If the primary source of opposition to action on climate change were lack of information or a refusal to accept science, one would expect opposition to be stronger among those with less education / scientific knowledge. It so happens that this is not the case really. Studies of public opinion show that the more people know about science, the more polarized are their views on climate change (rather than converging). What about those who oppose government action to reduce carbon emissions, not because they reject science, but because they do not trust the government to act in their interest? Meritocracy creates the illusion that everything can be split into smart vs. dumb.

Sorry for making this post so long. I appreciate your patience. Let me try to wrap it up now.

The term meritocracy was invented by a British sociologist Michael Young who wrote a book in 1958 called The Rise of Meritocracy. But for Young himself, meritocracy described a dystopia, not an ideal. In his book, he already anticipated that the toxic brew of hubris and resentment created from meritocracy would fuel a backlash. In fact he concluded his dystopian tale by predicting (all the way back in 1958) that in 2034, the less educated classes would rise up in a populist revolt against meritocratic elites. I guess his prediction came true 18 years before time (both Brexit and Trump happened in 2016)?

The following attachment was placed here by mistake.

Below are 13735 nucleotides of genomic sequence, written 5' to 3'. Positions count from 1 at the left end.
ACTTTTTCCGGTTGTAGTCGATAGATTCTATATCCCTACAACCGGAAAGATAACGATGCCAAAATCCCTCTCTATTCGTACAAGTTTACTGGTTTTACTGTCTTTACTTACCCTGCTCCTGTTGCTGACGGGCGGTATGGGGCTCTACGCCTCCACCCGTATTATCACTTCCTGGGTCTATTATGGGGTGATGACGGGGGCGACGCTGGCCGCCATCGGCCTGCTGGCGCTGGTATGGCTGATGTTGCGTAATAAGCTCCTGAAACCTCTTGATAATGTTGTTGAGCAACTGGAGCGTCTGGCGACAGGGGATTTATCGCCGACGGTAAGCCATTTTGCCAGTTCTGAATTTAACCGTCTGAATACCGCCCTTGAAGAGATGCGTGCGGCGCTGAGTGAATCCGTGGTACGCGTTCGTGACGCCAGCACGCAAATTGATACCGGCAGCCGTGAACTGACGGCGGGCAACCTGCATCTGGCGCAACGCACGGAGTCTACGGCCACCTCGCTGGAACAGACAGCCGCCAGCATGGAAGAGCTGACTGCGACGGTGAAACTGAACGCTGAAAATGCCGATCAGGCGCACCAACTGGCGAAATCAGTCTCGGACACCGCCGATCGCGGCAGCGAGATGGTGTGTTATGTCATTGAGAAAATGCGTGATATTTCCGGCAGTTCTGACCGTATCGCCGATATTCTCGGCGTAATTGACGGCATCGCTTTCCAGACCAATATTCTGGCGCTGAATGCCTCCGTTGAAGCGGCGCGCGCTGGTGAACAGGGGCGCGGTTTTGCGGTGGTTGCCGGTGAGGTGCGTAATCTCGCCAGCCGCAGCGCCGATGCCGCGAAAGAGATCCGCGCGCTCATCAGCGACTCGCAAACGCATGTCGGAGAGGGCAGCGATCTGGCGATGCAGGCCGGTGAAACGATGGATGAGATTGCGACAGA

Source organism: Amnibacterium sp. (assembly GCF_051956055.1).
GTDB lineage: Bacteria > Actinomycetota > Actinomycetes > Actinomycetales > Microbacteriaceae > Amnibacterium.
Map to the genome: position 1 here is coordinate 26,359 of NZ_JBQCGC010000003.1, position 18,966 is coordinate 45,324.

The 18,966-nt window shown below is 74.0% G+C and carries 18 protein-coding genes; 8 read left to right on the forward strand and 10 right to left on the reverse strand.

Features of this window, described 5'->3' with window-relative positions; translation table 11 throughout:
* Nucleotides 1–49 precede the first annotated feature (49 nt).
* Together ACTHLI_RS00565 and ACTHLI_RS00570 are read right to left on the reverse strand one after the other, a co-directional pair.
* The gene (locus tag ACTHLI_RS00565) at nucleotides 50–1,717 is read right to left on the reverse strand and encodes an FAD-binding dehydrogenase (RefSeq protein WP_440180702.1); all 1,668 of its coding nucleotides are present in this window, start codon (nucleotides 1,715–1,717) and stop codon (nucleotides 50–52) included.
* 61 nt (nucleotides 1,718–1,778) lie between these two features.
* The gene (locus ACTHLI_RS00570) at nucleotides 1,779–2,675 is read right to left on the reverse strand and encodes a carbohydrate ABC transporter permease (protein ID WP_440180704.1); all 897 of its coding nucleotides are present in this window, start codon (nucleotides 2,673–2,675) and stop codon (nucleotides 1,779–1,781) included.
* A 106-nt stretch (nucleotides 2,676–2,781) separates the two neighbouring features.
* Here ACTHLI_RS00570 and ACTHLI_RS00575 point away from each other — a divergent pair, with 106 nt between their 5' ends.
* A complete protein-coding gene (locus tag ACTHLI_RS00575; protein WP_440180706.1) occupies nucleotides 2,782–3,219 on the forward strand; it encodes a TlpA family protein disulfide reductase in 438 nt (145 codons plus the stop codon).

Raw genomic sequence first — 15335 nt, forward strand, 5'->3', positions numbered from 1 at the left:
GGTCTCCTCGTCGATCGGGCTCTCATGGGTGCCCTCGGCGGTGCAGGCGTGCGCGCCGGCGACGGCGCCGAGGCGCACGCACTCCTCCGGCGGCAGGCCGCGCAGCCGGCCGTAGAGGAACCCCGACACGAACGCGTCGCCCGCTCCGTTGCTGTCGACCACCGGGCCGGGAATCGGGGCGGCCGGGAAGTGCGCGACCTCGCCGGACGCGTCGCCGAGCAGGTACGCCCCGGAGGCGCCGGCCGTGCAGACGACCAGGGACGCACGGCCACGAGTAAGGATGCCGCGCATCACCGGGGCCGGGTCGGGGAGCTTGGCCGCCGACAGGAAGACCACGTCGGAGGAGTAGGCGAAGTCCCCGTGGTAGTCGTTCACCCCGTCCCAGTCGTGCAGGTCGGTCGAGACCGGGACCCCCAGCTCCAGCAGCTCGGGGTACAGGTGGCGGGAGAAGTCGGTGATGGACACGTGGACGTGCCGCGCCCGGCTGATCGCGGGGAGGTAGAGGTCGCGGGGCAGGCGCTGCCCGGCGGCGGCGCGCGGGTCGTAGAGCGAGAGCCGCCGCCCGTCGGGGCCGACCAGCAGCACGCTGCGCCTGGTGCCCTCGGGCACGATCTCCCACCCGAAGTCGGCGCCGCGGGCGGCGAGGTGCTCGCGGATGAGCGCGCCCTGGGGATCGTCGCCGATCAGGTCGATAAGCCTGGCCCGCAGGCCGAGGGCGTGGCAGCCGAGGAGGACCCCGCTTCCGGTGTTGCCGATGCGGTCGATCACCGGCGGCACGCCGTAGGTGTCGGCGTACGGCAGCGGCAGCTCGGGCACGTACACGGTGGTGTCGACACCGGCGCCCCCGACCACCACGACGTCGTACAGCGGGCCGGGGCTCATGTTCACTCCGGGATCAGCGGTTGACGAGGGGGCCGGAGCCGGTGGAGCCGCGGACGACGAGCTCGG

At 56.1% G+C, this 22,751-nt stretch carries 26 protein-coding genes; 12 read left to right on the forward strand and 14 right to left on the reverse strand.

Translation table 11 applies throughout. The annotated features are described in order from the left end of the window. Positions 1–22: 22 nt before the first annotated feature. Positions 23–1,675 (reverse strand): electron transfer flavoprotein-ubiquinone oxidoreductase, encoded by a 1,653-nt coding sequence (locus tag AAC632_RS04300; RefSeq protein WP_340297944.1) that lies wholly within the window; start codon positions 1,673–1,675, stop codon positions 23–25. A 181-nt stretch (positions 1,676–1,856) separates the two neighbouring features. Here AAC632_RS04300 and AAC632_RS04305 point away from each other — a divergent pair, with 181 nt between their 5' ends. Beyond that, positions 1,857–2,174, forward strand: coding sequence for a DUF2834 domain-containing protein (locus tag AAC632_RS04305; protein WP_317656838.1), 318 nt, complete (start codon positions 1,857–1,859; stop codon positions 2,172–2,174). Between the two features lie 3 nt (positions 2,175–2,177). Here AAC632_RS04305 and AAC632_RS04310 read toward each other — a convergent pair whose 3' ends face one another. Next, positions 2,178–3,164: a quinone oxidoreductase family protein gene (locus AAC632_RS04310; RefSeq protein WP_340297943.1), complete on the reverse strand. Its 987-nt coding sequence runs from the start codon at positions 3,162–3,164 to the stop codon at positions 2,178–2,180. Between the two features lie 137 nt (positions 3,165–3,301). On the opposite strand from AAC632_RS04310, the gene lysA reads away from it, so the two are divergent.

May be the real problem with meritocracy is not that we have failed to achieve it, but that the ideal itself is flawed.

If you learnt something useful by reading my blog, I’d appreciate if you dropped in a comment. Thanks.